The roads are awful, the buildings are dilapidated, there are donkeys and carts strewn around everywhere and Tirana, as a capital, appears to be falling apart. Albania has has a chequered past with their 20th century alignments first to the USSR, then later to Mao’s China, then their own communist party took over, and to cut a long story short people starved to death, left the country in their millions and it’s never fully recovered.
It was never a dream of mine to visit Albania but coming from Greece and heading to Montenegro and Croatia, it was in the way, so off I went – straight to it’s Capital, Tirana. I had recently been to Kosovo (Albania’s ‘little brother’) so I was expecting something pretty similar and, to be fair, I wasn’t wrong.
Tirana isn’t gonna win any awards for the Balkins most aesthetic city, that much I can guarantee but in a way it’s nice to be off the beaten track again, I feel like I’m really traveling again. The Greek islands were magical, and the Croation ones promise to be too but I was sharing them with 1 million Aussies and 1 million Russians so I’m not exactly break the mould, with Albania it’s different. This place is devoid of tourists and it’s all the better experience for it.
With that little history lesson over, I thought I’d show you guys the ‘highlights’ of Tirana, although I think it’s fair to say that Tirana is most certainly a one-day city, you won’t wanna be here any longer than that! With that said, here are the top5 things to see in Tirana:
1) Skanderbeg Square:
The centre of Tirana, and the country, Skanderberg square play host to the huge equestrian statue of Skanderberg (Albani’s national hero). The square isn’t that pretty actually, but it’s been the scene of the political movements for decades so that alone means it’s worth a visit.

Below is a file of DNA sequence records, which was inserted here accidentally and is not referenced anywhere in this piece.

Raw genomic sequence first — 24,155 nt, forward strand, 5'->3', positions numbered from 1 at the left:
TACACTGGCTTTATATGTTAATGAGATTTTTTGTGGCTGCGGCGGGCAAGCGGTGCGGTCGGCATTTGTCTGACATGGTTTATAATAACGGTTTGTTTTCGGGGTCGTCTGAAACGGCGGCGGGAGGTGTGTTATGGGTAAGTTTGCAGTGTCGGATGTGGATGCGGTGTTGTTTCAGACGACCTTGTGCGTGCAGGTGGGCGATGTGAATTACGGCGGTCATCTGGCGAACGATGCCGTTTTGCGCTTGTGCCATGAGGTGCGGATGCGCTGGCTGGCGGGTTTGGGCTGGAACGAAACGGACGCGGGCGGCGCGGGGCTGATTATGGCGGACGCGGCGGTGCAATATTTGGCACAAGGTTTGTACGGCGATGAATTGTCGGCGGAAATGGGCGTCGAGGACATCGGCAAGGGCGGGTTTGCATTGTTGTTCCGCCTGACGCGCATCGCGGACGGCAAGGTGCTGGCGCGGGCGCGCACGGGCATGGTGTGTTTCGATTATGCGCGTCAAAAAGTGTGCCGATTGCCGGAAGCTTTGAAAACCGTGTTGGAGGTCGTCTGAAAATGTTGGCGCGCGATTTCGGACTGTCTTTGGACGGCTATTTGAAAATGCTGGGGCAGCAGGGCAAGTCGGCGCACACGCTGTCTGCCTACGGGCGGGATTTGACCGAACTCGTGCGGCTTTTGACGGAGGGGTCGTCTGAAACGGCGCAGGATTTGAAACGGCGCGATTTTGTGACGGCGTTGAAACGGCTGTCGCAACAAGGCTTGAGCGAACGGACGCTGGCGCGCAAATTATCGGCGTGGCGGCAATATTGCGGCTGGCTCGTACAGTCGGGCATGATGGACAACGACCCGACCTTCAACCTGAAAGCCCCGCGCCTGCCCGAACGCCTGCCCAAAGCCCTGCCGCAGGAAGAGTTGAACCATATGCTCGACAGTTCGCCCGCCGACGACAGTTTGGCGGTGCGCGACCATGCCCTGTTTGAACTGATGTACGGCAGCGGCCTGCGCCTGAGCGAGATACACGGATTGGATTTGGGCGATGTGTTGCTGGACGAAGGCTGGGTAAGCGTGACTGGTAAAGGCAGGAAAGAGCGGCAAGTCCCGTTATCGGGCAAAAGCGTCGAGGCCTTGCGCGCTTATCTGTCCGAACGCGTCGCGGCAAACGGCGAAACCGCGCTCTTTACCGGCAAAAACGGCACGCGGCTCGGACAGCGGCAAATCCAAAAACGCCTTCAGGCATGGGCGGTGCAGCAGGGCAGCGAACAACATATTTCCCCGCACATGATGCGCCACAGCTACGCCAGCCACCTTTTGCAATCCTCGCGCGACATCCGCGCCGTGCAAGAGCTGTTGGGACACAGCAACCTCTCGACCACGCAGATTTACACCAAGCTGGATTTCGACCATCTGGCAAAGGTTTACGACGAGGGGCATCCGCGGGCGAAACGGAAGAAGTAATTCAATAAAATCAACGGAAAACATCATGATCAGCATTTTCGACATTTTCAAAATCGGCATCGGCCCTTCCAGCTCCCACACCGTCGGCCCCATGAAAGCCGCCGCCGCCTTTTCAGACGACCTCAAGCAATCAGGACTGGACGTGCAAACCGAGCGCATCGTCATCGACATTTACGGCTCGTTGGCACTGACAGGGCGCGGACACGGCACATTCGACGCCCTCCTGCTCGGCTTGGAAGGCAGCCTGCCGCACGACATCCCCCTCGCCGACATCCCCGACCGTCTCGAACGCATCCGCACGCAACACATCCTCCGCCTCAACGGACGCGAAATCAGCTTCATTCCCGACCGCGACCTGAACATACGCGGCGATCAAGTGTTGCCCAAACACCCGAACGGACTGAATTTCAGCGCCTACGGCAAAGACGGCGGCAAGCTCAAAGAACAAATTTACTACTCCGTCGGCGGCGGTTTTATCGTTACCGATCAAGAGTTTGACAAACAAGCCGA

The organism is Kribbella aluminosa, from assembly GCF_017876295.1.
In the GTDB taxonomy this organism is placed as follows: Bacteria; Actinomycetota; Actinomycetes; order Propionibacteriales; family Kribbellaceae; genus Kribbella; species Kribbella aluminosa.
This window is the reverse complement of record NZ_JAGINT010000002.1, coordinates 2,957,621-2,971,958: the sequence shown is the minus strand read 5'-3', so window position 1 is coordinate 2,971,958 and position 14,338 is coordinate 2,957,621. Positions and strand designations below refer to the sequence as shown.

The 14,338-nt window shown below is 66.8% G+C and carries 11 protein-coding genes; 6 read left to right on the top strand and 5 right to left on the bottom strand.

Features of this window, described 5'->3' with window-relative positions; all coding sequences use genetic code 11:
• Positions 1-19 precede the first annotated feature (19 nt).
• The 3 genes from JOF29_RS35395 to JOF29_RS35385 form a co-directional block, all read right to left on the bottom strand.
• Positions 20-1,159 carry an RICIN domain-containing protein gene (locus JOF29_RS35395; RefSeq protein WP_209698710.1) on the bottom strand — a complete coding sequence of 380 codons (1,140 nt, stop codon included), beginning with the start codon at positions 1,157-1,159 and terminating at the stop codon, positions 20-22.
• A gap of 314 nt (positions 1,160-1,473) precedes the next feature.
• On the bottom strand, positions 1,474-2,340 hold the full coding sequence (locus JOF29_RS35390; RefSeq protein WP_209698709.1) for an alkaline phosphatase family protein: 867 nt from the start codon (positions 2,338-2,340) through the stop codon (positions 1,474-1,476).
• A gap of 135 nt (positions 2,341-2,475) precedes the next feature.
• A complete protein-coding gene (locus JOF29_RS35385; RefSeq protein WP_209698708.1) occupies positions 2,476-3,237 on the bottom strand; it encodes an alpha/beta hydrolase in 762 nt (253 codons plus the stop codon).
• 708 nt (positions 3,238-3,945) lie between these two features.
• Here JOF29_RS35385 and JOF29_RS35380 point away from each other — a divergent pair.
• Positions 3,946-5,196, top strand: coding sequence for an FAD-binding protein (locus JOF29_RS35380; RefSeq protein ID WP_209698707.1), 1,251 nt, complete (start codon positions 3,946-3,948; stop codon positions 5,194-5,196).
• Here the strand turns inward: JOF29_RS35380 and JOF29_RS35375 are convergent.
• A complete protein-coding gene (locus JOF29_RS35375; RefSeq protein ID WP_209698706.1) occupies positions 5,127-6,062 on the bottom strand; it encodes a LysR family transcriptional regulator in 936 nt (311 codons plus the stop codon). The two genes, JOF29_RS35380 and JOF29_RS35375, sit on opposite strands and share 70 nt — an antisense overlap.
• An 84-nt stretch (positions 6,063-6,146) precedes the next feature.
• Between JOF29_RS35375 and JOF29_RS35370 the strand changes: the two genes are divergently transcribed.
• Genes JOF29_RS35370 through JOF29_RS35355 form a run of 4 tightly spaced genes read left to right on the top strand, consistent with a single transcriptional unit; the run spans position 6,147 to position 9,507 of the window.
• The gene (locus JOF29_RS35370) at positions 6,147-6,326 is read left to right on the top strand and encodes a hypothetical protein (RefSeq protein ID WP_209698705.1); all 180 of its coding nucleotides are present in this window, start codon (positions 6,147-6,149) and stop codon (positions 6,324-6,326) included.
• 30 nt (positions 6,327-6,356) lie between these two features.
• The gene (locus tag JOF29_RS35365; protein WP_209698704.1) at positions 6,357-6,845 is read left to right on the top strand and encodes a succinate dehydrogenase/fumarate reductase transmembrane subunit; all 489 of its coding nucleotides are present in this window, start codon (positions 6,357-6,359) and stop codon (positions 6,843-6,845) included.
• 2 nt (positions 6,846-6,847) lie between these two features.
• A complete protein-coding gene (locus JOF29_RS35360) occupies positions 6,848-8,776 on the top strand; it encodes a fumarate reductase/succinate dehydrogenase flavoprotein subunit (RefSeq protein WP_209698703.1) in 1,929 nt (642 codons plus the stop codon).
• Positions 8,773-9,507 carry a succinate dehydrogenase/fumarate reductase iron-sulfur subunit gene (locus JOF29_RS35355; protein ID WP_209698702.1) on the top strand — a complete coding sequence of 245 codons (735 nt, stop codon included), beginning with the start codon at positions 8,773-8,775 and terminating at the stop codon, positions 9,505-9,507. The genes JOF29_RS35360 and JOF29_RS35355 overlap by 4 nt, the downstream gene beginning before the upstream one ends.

This is a surreal sight. A rundown, communist-looking concrete ‘pyramid’ on the main strecth of the city. It’s previously been a museum, a nightclub, a café and now it’s just existing, slowly decaying, covered in graffiti and the Government is lobbying for its destruction. Like I say, very surreal.
3) National History Museum:
I love to learn about the history of the country I’m visiting, and I’m particularly interested in the Balkan states. However, the museum lacks almost any English whatsoever, so while it holds some pretty awesome WWII weaponry and some poignant propaganda it’s pretty fair to say I didn’t learn anything here.
4) Era Restaurant:
Im clutching at straws for a fourth sight to add, so I thought I do you guys a huge favour and tell you how to spend an hour or two of your time in the city – eat lunch (and/or) dinner at Era restaurant, it’s near the pyramid on Rr Ismail Qemali street and it’s tip top. 3 courses of delicious local or Italian food for around $10. Perfect.
5) Mount Dajti:
For views of all of Tirana you can take the cable car to the summIt of Mount Dajti ($5). With an altitude of 1600m, t’s a great way to escape the heat too
I could lie to you about the orthodox churches, the mother Theresa statue or the ‘art’ gallery but they’re all so mediocre that you’d be wasting your time! Forget the hyperbole in your lonely planet or wikitravel, this is one place which doesn’t live up to the hype. Tirana is quite simply nothing special, hit up the top 3 sights, eat a feast at the restaurant and plot your escape, either north to Montenegro or south to their two UNESCO world heritage sites – Berat and Gjirokastra.
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